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Customer reviews

4.4 out of 5 stars
82
4.4 out of 5 stars


VINE VOICEon 29 December 2011
After Sophia's Secret and Mariana, I was looking forward to reading this book, but I thought it was a little undercooked. By that I mean there was a lot of potential which just didn't get developed into anything exciting in terms of plot or character. The Scottish hero is a bit too wooden. From the moment he comes striding across the moor towards the bus you know what's going to be happening with him and the heroine, archaeologist Verity Grey. The diversion of a snooty former boyfriend is quite frankly downright annoying at times. Some of the other characters are more interesting - the crinkly love story betweeen Peter Quinnell and Granny Nan is quite sweet.

I enjoyed the moments when the ghostly Roman Sentinel turns up, but the big climax in the storm was a bit disappointing for me. Fabia, the leggy blonde granddaughter is a bit irritating, too, as are a couple of the other secondary characters.

If you enjoy Roman history, you may like this, also if you know Eyemouth and that area, you will enjoy the descriptions of the place and the crowning of the Herring Queen and so forth.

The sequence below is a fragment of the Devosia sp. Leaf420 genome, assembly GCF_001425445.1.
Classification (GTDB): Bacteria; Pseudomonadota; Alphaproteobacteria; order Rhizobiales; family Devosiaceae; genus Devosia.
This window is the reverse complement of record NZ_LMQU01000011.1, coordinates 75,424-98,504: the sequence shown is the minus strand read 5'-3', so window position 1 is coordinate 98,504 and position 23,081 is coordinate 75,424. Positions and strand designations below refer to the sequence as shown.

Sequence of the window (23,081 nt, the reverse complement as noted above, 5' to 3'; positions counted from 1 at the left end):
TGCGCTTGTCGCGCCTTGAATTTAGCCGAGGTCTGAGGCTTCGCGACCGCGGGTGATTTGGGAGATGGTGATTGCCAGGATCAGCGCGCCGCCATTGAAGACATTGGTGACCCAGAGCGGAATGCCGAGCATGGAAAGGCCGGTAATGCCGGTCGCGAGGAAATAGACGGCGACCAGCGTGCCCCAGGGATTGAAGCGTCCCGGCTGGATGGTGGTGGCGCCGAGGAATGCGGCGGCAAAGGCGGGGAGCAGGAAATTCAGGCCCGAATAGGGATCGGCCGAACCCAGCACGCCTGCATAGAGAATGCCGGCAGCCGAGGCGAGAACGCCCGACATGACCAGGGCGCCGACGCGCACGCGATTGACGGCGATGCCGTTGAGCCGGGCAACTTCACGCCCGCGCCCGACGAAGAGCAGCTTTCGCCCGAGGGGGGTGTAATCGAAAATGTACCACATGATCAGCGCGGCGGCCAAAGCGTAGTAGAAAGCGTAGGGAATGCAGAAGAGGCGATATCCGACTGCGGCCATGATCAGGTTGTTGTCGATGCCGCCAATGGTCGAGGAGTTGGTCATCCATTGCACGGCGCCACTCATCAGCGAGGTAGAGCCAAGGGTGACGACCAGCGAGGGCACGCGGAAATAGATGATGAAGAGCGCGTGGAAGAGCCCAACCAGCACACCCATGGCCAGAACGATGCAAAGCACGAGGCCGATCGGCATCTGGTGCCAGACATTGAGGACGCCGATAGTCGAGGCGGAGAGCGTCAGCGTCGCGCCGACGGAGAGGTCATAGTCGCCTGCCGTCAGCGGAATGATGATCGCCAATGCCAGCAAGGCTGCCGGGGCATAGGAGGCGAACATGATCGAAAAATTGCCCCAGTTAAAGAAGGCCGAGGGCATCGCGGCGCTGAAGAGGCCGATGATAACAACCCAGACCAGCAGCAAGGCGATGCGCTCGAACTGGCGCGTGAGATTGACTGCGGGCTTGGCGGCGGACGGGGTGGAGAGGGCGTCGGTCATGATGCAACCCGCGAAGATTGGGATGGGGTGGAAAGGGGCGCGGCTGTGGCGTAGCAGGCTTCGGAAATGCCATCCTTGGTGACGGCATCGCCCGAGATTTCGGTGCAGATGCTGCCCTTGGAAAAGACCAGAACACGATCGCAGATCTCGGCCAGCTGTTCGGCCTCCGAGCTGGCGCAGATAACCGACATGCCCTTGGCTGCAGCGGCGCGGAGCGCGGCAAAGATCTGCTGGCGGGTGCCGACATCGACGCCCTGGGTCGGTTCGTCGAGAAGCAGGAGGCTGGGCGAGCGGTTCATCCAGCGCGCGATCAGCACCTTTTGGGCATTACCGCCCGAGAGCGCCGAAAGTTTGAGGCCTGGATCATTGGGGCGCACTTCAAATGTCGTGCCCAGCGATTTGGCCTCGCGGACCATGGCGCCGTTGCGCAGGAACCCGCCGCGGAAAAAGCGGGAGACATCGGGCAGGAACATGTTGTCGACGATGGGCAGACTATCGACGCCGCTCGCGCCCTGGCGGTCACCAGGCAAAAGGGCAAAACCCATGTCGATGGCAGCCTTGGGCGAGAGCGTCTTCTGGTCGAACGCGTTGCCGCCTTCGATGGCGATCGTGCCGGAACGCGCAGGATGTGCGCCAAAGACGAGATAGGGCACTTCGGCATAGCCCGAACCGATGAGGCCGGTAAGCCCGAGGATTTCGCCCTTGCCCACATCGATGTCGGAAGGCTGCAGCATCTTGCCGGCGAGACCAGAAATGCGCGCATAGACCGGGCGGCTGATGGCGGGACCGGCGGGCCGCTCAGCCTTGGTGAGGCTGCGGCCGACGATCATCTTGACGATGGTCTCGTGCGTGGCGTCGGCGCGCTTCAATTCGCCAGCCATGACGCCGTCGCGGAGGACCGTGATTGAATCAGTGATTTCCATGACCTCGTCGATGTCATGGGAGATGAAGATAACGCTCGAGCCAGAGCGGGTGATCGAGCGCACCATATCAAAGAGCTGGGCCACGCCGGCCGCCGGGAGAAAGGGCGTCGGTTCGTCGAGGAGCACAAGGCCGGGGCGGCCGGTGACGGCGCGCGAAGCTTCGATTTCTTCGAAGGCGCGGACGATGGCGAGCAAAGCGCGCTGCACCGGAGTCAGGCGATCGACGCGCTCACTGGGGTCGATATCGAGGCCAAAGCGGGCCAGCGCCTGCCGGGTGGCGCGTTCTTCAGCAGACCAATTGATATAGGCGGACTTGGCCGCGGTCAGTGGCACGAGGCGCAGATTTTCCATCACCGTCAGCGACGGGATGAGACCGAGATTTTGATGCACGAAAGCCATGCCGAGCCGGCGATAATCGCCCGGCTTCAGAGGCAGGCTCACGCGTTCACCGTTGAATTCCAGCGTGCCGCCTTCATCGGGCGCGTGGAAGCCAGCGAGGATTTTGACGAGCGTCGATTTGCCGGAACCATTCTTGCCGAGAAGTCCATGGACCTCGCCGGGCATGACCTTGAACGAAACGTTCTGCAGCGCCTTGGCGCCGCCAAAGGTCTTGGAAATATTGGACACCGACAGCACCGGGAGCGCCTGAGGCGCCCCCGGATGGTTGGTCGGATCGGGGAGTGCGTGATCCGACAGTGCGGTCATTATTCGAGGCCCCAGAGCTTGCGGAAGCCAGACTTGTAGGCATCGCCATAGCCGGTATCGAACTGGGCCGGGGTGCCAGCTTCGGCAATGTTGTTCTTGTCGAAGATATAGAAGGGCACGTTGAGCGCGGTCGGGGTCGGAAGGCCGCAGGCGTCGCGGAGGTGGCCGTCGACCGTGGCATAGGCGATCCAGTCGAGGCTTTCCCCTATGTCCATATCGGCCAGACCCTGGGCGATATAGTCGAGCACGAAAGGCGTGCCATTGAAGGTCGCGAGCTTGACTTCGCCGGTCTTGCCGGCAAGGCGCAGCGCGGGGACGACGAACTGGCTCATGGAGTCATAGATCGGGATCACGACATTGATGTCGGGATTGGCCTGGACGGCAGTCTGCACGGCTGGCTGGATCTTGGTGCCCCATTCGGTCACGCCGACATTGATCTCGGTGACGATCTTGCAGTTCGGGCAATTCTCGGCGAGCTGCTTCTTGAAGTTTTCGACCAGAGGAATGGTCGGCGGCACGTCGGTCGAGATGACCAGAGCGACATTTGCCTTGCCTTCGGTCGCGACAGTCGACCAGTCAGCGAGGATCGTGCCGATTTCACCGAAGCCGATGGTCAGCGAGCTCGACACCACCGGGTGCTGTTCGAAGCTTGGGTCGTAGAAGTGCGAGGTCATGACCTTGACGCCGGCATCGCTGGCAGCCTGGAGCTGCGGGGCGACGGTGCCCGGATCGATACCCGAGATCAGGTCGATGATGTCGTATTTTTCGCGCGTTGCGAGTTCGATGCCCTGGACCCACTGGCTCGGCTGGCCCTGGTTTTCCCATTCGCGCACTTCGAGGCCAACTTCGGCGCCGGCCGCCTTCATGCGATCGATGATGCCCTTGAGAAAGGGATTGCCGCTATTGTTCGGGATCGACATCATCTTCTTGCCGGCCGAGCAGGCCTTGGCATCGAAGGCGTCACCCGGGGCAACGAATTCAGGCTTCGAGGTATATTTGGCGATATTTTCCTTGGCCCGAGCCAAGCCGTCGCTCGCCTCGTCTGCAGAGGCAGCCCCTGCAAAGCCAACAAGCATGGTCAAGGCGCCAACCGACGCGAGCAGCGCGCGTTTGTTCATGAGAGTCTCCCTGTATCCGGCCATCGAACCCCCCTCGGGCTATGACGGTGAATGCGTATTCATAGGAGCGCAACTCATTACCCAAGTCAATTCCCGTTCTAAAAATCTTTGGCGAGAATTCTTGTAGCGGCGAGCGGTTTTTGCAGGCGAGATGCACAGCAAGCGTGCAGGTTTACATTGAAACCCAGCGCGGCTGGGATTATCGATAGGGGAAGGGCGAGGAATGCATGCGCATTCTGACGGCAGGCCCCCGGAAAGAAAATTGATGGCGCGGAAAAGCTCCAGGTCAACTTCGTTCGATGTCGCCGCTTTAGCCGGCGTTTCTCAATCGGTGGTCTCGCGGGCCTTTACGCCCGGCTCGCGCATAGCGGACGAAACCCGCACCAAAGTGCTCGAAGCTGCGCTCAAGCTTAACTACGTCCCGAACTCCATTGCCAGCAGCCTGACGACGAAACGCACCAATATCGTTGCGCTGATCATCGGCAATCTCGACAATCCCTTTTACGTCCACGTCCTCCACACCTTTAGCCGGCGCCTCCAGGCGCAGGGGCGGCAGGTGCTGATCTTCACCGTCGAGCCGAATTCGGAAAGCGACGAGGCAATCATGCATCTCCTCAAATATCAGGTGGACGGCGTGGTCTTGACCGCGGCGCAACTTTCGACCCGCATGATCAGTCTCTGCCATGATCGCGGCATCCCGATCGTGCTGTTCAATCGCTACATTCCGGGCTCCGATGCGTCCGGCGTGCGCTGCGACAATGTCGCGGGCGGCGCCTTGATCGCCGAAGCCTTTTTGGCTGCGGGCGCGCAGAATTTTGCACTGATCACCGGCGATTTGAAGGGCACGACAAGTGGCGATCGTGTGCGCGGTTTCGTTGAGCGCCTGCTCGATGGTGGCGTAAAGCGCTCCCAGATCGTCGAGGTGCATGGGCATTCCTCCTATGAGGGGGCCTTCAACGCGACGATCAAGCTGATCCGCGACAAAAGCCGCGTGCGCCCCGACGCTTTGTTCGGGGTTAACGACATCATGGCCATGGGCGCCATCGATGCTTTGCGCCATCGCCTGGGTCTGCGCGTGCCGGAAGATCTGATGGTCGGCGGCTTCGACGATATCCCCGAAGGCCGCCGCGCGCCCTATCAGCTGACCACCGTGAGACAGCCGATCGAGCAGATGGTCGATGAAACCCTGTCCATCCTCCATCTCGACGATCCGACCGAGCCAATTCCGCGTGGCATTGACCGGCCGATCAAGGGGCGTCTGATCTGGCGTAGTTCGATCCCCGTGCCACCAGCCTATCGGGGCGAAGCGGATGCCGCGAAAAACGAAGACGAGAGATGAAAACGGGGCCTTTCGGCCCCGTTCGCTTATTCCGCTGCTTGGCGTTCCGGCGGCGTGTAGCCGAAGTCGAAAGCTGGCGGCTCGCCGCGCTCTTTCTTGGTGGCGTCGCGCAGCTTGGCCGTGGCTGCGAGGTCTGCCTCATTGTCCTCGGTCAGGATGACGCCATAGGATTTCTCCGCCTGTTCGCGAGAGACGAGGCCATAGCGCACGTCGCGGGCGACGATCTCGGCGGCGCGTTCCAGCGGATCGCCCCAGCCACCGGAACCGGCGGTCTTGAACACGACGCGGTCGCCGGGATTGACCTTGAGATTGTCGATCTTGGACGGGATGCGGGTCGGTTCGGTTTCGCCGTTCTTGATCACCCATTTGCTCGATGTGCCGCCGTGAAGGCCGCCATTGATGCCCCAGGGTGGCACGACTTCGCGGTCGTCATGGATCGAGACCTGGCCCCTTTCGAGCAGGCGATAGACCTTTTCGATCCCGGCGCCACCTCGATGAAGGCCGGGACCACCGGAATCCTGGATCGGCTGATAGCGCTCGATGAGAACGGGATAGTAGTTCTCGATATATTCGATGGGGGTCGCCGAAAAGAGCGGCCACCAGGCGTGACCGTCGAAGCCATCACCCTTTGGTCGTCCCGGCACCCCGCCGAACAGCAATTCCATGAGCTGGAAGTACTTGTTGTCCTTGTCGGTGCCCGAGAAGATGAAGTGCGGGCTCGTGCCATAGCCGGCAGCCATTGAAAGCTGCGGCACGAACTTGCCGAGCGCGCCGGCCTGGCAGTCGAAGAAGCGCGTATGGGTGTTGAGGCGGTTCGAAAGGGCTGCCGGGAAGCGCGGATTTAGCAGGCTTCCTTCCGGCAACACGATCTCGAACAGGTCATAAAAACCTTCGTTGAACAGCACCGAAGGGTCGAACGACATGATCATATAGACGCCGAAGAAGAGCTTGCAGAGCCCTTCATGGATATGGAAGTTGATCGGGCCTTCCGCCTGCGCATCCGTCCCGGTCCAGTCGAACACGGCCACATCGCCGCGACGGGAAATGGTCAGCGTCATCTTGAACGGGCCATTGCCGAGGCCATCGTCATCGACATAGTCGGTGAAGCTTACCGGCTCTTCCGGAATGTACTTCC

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on 20 March 2017
Love this author, love this book
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Couldn't put this down fabulous !
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on 30 November 2014
Even altho it took over 3 weeks to come it was worth the wait Thank you
Jean
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TOP 500 REVIEWERon 14 September 2012
Archaeologist Verity Grey is offered a job on a dig in Scotland where her eccentric boss believes he's found the graves of the legendary lost Ninth legion. Once there, however, Verity finds that the evidence is more than a bit questionable: faked photographs, a child with second sight, and the ghostly Roman Sentinel who cannot rest in his grave....

This is a light read which mixes a gentle romance with some mildly eerie goings-on. It reminded me of a lighter version of Barbara Erskine with its concern for the overlapping and interpenetration of past and present. It has a bit of a slow start but I was especially taken with the idea of being able to chat to the Roman sentinel in Latin (!), and found him a very poignant figure, still fulfilling his Roman duty of guarding the ground hundreds of years later.

So this is a very soothing, mellow and temperate read, nothing too scary, too dangerous, or too reckless is ever going to happen in this world - ideal before bed reading.
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HALL OF FAMETOP 500 REVIEWERon 24 May 2003
Beautifully written, the book immediately grips the reader in its thrall. The plot is well developed, as are the main characters. There are also enough twists and turns to satisfy most. If you enjoyed Susanna Kearsley's previous novel, "Mariana", you will also enjoy this one.